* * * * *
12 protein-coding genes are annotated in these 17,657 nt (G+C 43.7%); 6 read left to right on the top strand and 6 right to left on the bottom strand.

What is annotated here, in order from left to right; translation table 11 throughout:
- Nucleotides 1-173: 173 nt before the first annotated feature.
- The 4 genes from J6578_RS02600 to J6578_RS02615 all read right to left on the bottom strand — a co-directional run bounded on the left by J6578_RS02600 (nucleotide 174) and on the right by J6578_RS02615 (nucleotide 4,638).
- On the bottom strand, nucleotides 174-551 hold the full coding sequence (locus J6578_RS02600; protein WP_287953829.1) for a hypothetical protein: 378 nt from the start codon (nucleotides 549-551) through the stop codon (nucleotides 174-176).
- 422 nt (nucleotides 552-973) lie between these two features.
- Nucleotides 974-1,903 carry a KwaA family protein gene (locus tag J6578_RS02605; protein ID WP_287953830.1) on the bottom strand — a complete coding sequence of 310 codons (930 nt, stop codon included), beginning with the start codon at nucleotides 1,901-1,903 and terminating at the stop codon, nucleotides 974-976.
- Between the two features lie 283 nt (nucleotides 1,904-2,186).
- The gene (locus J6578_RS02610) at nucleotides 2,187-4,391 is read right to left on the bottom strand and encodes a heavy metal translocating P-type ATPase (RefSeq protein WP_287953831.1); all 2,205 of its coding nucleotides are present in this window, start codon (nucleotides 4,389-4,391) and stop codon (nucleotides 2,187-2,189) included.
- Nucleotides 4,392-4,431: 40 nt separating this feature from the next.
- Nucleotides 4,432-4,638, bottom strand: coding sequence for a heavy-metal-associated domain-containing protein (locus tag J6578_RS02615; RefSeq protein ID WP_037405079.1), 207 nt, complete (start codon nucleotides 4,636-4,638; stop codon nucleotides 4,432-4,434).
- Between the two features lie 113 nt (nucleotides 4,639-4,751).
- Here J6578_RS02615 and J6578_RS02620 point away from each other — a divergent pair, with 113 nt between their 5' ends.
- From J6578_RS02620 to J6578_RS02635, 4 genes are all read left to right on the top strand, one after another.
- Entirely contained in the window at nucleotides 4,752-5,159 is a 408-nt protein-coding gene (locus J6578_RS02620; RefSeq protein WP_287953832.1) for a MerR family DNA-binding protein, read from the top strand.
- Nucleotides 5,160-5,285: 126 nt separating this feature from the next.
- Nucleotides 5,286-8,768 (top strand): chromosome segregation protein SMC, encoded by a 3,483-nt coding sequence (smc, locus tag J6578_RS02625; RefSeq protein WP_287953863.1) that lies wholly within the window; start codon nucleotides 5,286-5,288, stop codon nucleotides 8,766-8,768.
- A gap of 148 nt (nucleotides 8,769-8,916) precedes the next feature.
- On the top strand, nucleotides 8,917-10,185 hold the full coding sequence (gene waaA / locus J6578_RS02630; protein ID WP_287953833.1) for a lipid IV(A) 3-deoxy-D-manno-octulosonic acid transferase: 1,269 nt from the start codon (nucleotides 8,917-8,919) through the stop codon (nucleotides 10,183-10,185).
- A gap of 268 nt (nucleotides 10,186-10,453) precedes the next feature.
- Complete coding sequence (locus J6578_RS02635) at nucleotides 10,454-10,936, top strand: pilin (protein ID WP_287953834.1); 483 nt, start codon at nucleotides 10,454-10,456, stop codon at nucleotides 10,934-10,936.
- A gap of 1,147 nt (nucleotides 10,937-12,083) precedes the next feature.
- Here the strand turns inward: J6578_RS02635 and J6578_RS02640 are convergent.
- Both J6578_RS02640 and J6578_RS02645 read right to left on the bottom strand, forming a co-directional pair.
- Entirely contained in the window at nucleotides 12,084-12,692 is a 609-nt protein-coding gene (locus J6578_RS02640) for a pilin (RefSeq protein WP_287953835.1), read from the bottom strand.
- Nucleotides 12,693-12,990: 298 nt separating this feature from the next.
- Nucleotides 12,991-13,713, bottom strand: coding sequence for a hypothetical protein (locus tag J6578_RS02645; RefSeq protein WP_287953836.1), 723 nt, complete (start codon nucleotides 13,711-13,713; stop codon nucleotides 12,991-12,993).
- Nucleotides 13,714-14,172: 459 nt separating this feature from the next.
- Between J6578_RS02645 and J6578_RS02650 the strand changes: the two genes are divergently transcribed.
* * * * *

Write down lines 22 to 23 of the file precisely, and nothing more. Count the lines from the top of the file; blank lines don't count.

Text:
- A gap of 1,147 nt (nucleotides 10,937-12,083) precedes the next feature.
- Here the strand turns inward: J6578_RS02635 and J6578_RS02640 are convergent.